The Japanese attack on Pearl harbor took place on Sunday, December 7th, 1941. By the following Wednesday, America was formally at war with Japan, Germany, and Italy.
As the United States entered the conflict, it had 1.8 million citizens in uniform. Over the next twelve months, that number would more than double as another two million men and women enlisted or were drafted. By the end of the war, over 12 million Americans would be serving in America’s armed forces. 8.7 million of them went overseas.
My mother and father were two of the 8.7 million Americans who served on foreign shores during World War II. But, in January of 1942, they were still civilians and 5 full years away from the chance meeting my existence would depend on.
Continue reading “Enlisting in the Cause – Early 1942”
During World War II, both of my parents and all three of my uncles served overseas in the United States Armed Forces. Only four of them came home.
Above, from left to right…
Continue reading “Veterans’ Day – November 11, 2016”
During the first two weeks of April, 1942, the war news was pretty bleak.
In Europe, Adolf Hitler was planning a summer offensive against Russia’s oil fields in the Caucasus and a move to seize Stalingrad.
In the Pacific, Japan was gaining control of the Philippines and, on the 9th of April, over 60,000 Filipino and American prisoners of war began a forced relocation that is now known as The Bataan Death March.
At sea, the Japanese Navy sank the Royal Navy cruisers, HMS Cornwall and Dorsetshire, the aircraft carrier, HMS Hermes, and the Royal Australian Navy destroyer, HMAS Vampire. Continue reading “1. Learning the Art of War – Pre-Flight”
On June 6th, 1944, allied forces crossed the English Channel, stormed the beaches of Normandy, and began pushing the Germans back towards Berlin. The long planned and eagerly anticipated D-Day invasion was the beginning of the end of the Nazi nightmare that had gripped Europe since September of 1939.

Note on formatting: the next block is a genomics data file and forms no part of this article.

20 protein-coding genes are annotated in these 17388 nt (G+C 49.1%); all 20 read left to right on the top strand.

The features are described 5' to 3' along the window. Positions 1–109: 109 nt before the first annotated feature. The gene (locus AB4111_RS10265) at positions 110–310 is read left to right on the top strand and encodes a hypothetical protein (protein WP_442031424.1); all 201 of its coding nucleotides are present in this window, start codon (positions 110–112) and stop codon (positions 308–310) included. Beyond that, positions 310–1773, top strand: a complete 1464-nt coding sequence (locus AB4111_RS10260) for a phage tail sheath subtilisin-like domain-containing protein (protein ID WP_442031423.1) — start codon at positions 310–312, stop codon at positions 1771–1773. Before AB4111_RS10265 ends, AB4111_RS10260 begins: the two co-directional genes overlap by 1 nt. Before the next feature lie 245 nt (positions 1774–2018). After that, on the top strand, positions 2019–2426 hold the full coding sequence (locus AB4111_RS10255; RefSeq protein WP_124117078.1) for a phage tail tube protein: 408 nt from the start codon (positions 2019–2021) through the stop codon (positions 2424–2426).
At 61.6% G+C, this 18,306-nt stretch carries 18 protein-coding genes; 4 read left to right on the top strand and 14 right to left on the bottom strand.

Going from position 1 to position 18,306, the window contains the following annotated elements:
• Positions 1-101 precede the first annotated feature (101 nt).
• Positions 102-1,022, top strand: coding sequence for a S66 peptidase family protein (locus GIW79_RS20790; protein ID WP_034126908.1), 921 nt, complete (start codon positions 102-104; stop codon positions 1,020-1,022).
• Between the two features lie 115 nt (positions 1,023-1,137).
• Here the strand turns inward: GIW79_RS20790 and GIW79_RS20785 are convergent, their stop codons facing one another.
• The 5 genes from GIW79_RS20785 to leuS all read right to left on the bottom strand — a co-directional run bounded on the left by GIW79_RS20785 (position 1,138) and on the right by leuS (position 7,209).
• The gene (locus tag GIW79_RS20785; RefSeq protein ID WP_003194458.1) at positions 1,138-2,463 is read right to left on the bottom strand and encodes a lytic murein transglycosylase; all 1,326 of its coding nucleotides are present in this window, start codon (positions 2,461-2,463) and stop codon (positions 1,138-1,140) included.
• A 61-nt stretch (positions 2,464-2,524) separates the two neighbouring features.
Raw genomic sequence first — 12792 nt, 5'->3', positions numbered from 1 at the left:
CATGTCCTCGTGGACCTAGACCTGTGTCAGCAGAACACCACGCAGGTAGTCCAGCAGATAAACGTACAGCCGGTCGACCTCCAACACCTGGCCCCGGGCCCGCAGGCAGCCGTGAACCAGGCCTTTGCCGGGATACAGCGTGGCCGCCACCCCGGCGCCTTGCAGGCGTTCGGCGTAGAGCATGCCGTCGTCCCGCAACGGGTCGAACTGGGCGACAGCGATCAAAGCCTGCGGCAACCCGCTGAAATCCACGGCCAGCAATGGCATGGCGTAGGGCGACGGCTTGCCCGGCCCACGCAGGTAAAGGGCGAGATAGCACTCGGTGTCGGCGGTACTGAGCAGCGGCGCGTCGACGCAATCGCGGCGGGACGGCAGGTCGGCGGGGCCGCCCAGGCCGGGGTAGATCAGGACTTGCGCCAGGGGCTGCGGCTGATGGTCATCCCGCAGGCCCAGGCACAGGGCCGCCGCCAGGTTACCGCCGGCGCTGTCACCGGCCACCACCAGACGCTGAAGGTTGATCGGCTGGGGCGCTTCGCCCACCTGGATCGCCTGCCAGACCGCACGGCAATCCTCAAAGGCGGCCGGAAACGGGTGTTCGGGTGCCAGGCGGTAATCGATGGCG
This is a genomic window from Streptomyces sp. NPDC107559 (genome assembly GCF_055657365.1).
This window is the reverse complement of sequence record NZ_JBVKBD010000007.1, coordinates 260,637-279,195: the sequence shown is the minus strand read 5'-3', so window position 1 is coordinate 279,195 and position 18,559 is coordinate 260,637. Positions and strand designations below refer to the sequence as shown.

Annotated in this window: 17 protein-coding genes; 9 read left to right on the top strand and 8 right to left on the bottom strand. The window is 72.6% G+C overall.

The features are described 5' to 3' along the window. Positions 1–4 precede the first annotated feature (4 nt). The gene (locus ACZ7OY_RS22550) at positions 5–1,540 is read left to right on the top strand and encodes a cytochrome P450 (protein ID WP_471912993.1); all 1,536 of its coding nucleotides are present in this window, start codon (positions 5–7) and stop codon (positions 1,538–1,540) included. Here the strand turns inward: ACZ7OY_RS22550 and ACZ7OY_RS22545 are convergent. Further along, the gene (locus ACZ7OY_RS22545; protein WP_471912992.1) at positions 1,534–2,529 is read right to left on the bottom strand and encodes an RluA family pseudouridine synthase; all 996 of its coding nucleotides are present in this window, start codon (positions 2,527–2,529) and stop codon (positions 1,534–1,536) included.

However, at that moment, no one knew exactly when the war would be over. No one knew it was going take 11 more months of worldwide death, destruction, and heartache before Germany finally surrendered and another two months after that before Japan capitulated.
Continue reading “A Girl from Maine Goes to War”
My father graduated from Jamestown High School in Jamestown, North Dakota on June 1, 1939. He was 17 years old.
That day, newspapers all over the country featured at least a couple of stories mentioning Adolf Hitler and Nazi Germany. While the articles contain an undercurrent of concern, there was nothing specific in any of them that would indicate war in Europe was just 91 days away.
Continue reading “Pearl Harbor & Going to War”
The above photograph was taken in early August of 1933. The woman on the left is my father’s mother, Virginia. She is posing with her friend Marian Cunningham. They are in Colorado.
That year, America was fully and firmly in the grip of the Great Depression. Jobs and, by extension, money were very hard to come by. Virginia’s husband was working in New Jersey and their only child, my father, was living with Virginia’s parents in Atlanta, and Virginia was in Colorado simply because that’s where her job was. This situation was not uncommon in America in 1933.
While researching the company my grandmother worked for in Colorado, I stumbled across newspaper accounts of a sensational crime in New York City that Virginia and her husband and her parents would have undoubtably been following that August. It was in all the papers.
Continue reading “A Murder in Queens”
Just before Christmas of 2009, my parents, then in their late eighties, decided they needed to move. My father, in particular, felt they were no longer capable of living completely on their own.
Continue reading “Finding a Box of Old Letters”